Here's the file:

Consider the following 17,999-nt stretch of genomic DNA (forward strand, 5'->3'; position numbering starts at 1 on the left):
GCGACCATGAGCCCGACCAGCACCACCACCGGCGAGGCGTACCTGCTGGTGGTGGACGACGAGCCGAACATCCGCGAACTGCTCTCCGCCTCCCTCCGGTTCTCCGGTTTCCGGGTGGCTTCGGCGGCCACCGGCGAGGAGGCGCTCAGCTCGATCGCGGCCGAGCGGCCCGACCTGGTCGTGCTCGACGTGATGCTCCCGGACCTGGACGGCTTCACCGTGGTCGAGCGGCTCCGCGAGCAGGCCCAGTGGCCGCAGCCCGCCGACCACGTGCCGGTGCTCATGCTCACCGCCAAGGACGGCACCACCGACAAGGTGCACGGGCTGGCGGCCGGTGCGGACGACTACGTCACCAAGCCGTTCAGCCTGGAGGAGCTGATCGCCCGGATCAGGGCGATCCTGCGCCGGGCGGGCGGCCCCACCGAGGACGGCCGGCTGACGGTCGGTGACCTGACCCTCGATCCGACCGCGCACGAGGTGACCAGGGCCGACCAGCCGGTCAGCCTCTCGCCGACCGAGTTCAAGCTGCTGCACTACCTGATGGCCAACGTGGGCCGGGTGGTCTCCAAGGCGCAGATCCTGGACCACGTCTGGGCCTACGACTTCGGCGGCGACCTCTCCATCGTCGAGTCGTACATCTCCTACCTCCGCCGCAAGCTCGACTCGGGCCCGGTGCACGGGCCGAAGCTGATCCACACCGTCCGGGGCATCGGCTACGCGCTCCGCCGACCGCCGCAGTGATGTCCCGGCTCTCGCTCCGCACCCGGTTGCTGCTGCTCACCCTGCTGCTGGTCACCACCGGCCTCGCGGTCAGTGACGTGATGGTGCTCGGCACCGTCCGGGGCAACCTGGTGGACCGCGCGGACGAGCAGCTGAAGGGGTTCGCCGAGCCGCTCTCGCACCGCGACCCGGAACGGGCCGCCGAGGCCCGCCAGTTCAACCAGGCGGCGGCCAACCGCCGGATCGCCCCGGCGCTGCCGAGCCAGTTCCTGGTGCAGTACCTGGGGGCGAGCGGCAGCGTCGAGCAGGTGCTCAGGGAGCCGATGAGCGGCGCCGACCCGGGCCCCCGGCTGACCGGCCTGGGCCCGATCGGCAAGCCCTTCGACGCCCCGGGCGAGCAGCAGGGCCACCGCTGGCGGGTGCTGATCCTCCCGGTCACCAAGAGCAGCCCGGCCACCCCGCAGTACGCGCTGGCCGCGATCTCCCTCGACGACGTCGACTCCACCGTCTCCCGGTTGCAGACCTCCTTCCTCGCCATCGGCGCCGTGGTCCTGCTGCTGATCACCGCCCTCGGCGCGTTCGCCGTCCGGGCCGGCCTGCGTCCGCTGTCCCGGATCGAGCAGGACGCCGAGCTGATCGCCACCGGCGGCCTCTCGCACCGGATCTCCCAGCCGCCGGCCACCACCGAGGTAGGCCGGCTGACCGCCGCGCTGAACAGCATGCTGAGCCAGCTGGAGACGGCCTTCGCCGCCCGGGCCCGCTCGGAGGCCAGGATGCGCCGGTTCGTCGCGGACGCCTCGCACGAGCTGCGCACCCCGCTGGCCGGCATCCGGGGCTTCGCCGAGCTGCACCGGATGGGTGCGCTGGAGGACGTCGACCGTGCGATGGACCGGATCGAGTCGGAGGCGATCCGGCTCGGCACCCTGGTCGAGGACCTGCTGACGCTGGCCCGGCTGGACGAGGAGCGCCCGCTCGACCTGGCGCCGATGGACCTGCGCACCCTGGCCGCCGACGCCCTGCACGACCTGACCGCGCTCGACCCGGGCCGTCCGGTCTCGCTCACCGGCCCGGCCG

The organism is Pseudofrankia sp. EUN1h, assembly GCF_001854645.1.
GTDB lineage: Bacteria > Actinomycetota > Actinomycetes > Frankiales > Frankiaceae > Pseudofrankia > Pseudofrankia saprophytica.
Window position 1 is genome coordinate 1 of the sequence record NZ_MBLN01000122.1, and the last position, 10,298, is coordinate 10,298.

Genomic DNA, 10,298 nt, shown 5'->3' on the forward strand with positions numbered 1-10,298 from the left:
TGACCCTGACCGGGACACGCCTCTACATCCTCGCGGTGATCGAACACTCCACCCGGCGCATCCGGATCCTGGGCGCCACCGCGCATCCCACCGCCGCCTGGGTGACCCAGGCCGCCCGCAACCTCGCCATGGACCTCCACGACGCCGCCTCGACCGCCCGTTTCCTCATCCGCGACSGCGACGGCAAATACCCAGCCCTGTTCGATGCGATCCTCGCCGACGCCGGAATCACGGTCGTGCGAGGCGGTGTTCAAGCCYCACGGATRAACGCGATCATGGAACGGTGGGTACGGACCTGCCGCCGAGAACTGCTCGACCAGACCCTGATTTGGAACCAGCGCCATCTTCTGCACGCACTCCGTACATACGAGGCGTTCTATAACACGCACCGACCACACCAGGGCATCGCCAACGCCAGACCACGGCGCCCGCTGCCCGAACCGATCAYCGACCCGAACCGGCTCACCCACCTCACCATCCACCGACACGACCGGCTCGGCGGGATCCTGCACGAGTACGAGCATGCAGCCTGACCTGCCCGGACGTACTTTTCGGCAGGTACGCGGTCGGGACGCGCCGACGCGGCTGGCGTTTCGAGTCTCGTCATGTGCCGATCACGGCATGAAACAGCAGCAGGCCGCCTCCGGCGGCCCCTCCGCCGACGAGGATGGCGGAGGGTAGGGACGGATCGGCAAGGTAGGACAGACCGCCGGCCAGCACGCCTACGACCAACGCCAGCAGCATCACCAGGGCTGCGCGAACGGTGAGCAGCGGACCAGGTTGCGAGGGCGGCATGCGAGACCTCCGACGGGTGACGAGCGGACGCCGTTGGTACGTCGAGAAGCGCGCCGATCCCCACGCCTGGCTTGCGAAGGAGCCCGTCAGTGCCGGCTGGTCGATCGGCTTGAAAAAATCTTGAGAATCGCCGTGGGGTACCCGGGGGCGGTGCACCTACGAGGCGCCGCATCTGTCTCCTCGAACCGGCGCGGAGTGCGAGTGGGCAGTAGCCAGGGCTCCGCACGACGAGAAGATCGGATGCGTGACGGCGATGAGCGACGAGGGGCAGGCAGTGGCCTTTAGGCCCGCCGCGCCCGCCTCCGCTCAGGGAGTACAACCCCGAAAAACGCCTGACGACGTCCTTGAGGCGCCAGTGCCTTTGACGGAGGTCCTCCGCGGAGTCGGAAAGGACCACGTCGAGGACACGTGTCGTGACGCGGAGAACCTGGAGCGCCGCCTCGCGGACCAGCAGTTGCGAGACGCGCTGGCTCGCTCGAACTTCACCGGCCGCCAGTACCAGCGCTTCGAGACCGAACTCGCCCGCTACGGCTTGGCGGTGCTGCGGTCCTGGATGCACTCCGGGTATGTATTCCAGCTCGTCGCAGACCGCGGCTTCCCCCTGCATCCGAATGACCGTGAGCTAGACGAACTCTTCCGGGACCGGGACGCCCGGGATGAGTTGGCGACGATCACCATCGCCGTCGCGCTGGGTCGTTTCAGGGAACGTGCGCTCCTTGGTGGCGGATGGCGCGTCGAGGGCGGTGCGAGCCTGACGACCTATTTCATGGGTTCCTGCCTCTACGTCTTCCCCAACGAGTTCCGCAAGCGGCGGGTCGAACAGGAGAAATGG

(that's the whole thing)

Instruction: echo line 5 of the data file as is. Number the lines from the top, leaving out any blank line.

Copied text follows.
Window position 1 is genome coordinate 1 of the sequence record NZ_MBLN01000122.1, and the last position, 10,298, is coordinate 10,298.